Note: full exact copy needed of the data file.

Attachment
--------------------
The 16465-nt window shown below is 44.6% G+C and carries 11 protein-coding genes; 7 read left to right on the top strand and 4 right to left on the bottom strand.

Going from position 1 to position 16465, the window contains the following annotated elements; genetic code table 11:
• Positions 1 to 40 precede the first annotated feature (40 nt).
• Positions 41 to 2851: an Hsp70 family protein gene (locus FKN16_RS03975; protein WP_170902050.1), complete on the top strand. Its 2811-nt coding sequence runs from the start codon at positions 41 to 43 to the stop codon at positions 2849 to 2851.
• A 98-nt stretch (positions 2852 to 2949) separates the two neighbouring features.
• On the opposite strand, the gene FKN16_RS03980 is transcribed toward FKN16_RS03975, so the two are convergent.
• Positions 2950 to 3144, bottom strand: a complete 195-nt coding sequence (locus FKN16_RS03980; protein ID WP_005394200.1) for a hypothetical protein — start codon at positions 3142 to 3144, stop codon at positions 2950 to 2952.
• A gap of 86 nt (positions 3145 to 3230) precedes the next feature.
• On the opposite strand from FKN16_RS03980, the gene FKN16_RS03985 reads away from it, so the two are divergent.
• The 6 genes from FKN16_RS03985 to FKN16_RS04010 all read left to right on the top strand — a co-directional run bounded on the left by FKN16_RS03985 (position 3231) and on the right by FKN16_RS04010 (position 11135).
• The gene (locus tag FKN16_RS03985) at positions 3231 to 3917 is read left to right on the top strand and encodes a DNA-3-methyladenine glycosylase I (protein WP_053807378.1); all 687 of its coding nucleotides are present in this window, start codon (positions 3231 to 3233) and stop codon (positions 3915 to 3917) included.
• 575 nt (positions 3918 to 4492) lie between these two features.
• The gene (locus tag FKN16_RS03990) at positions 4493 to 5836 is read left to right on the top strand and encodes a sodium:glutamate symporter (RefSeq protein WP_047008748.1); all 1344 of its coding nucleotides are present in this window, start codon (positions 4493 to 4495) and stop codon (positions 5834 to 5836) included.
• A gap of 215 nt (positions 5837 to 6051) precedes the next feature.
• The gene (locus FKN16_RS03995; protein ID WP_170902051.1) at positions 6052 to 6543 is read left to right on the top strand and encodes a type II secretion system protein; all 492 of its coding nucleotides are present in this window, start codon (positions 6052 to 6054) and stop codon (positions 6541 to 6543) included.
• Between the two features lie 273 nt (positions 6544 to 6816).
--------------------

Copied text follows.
The 16465-nt window shown below is 44.6% G+C and carries 11 protein-coding genes; 7 read left to right on the top strand and 4 right to left on the bottom strand.

Going from position 1 to position 16465, the window contains the following annotated elements; genetic code table 11:
• Positions 1 to 40 precede the first annotated feature (40 nt).
• Positions 41 to 2851: an Hsp70 family protein gene (locus FKN16_RS03975; protein WP_170902050.1), complete on the top strand. Its 2811-nt coding sequence runs from the start codon at positions 41 to 43 to the stop codon at positions 2849 to 2851.
• A 98-nt stretch (positions 2852 to 2949) separates the two neighbouring features.
• On the opposite strand, the gene FKN16_RS03980 is transcribed toward FKN16_RS03975, so the two are convergent.
• Positions 2950 to 3144, bottom strand: a complete 195-nt coding sequence (locus FKN16_RS03980; protein ID WP_005394200.1) for a hypothetical protein — start codon at positions 3142 to 3144, stop codon at positions 2950 to 2952.
• A gap of 86 nt (positions 3145 to 3230) precedes the next feature.
• On the opposite strand from FKN16_RS03980, the gene FKN16_RS03985 reads away from it, so the two are divergent.
• The 6 genes from FKN16_RS03985 to FKN16_RS04010 all read left to right on the top strand — a co-directional run bounded on the left by FKN16_RS03985 (position 3231) and on the right by FKN16_RS04010 (position 11135).
• The gene (locus tag FKN16_RS03985) at positions 3231 to 3917 is read left to right on the top strand and encodes a DNA-3-methyladenine glycosylase I (protein WP_053807378.1); all 687 of its coding nucleotides are present in this window, start codon (positions 3231 to 3233) and stop codon (positions 3915 to 3917) included.
• 575 nt (positions 3918 to 4492) lie between these two features.
• The gene (locus tag FKN16_RS03990) at positions 4493 to 5836 is read left to right on the top strand and encodes a sodium:glutamate symporter (RefSeq protein WP_047008748.1); all 1344 of its coding nucleotides are present in this window, start codon (positions 4493 to 4495) and stop codon (positions 5834 to 5836) included.
• A gap of 215 nt (positions 5837 to 6051) precedes the next feature.
• The gene (locus FKN16_RS03995; protein ID WP_170902051.1) at positions 6052 to 6543 is read left to right on the top strand and encodes a type II secretion system protein; all 492 of its coding nucleotides are present in this window, start codon (positions 6052 to 6054) and stop codon (positions 6541 to 6543) included.
• Between the two features lie 273 nt (positions 6544 to 6816).